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Leap Toward Quantum Computers
June 17, 2010   
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Researchers at the Physics Department of the University of Warsaw have devised a new way of encoding and retrieving quantum information using manganese atoms. Their experiment promises to be an important step on the road to building quantum computers with enormous processing power.

Today’s computers are becoming increasingly fast thanks in large measure to miniaturization: the number of transistors in a processor more or less doubles every 18 months. However, miniaturization cannot continue indefinitely, experts say. The granular, atomic nature of matter stands squarely in its way.

Quantum bits instead of just bits
Current computers use bits. Each bit can be in one of only two states, usually noted as 0 and 1. A quantum computer will function with quantum bits, or qubits, which besides these two states, can also be in a mixture or superposition of the two.

“In order to store information in a manganese atom, we use its spin, that is the quantum property dealing with a particle’s rotational characteristics,” says Prof. Jan Gaj at the Physics Department of the University of Warsaw. Since spin in an atom of manganese can have as many as six values, this atom can hold more than two bits of information. Similarly to a normal qubit, a manganese atom can find itself in a superposition of its possible states. If this state could be extended to a group of manganese atoms, each subsequent atom would exponentially increase the computational capacity of the quantum computer. As an example, a quantum computer made up of 10 manganese atoms could process over 60 million states in each step, whereas one built out of normal qubits could only handle just over 1,000. Meanwhile, a classical computer would only process one state out of a possible 1,024.

Manganese makes the difference
The Warsaw scientists started off by creating quantum droplets, that is special, self-organizing, semiconducting structures. Made from cadmium telluride they are on the order of a billionth of a meter in size, and surrounded by zinc telluride. Quantum droplets are sometimes called “synthetic atoms,” since the electrons trapped inside them emit light in the same way as those within atoms, that is through photons with strictly defined energies.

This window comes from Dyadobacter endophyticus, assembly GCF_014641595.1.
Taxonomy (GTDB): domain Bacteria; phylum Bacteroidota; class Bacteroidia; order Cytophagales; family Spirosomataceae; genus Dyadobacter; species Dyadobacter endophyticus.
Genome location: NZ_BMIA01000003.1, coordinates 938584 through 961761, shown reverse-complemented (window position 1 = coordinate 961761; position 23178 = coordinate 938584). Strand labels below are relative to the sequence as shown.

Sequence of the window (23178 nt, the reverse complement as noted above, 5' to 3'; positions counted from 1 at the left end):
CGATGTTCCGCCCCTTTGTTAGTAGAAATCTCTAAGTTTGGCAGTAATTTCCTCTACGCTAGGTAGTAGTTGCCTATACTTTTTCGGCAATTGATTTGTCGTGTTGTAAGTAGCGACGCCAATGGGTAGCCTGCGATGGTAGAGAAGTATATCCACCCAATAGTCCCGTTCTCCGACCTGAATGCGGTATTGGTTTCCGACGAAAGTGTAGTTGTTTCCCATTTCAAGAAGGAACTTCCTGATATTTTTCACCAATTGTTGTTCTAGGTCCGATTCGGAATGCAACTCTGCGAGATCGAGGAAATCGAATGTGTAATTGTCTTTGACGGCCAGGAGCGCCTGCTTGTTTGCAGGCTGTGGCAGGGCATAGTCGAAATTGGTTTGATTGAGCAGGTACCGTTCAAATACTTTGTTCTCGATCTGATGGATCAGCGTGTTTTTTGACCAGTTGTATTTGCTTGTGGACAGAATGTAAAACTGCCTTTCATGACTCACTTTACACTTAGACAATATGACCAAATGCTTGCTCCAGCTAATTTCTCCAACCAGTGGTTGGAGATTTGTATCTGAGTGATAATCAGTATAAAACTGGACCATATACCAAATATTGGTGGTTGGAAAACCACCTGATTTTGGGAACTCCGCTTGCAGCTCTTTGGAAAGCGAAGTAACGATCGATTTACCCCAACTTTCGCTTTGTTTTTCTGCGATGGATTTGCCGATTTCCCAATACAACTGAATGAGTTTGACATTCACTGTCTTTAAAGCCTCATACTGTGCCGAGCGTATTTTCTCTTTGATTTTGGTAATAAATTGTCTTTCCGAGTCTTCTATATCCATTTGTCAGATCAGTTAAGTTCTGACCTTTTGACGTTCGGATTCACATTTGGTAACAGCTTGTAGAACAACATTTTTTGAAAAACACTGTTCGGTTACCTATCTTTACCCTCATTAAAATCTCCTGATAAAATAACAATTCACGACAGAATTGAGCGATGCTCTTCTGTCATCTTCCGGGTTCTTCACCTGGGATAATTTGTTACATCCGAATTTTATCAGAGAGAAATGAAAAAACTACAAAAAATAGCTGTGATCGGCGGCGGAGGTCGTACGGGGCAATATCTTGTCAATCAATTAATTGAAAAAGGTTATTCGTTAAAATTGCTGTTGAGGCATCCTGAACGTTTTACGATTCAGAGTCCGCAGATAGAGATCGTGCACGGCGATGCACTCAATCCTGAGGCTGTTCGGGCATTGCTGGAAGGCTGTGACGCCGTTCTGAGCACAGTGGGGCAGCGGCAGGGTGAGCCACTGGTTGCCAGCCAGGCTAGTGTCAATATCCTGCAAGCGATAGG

These quantum droplets were created on a semiconducting plate by Piotr Wojnar, Ph.D., from a research team led by Prof. Jacek Kossut at the Physics Institute of the Polish Academy of Sciences. Wojnar directed tiny bundles of manganese atoms at the droplets, which were growing in a vacuum, in such a manner so as to deposit a single manganese atom on the greatest possible number of droplets. The plate prepared in this manner was sent off to the Physics Department at the University of Warsaw, where scientists placed it in an optical measuring system, thanks to which it was possible to find the droplets containing single manganese atoms within a few hours.

A single semiconductor plate contains lots of quantum droplets. Each droplet is composed of thousands of atoms—in each case placed slightly differently. In consequence, each droplet emits photons with characteristic energies. This effect is extremely significant because it allows the physicists to target one particular droplet and establish contact with it. The photons the droplet emits contain information about the state of the electrons trapped within. If the electrons inside the quantum droplet have reacted with the manganese atom, the emitted light will contain six characteristic peaks corresponding to the six possible spin states of the manganese atom. If one of the peaks dominates, this means that the manganese atom is most often in the corresponding spin state.

Switching the manganese atom to the chosen spin state requires subtler methods, which explains why researchers at the Physics Department look for two droplets that are close together and form a pair. Using laser light, it is possible to “throw” an electron with a specific spin into one droplet, from which it will tunnel into the other droplet containing the manganese atom and start to react with it. By repeatedly doing this, the physicists are able to put the manganese atom into the chosen spin state. The atom then spends approximately one thousandth of a second in this new state.

“A millisecond may not seem much, yet we must remember that during this interval we change the state of the atom several hundred thousand times. This is enough to carry out a whole series of operations,” says Gaj.

Gaining momentum
Further research will be conducted with even greater precision thanks to new equipment from the National Laboratory for Quantum Technologies, Gaj says. This includes new femtosecond impulse lasers, a superconducting magnet capable of creating stronger magnetic fields than those in the tunnels at the Large Hadron Collider in Switzerland, as well as a tuned optical oscillator, thanks to which it is possible to match the frequency of the laser beam to that of the oscillations of electrons within each quantum droplet.

“Thanks to this extremely modern equipment we will be able to continue our research at the highest possible level and run experiments that no one in the world has done before us,” Gaj said.
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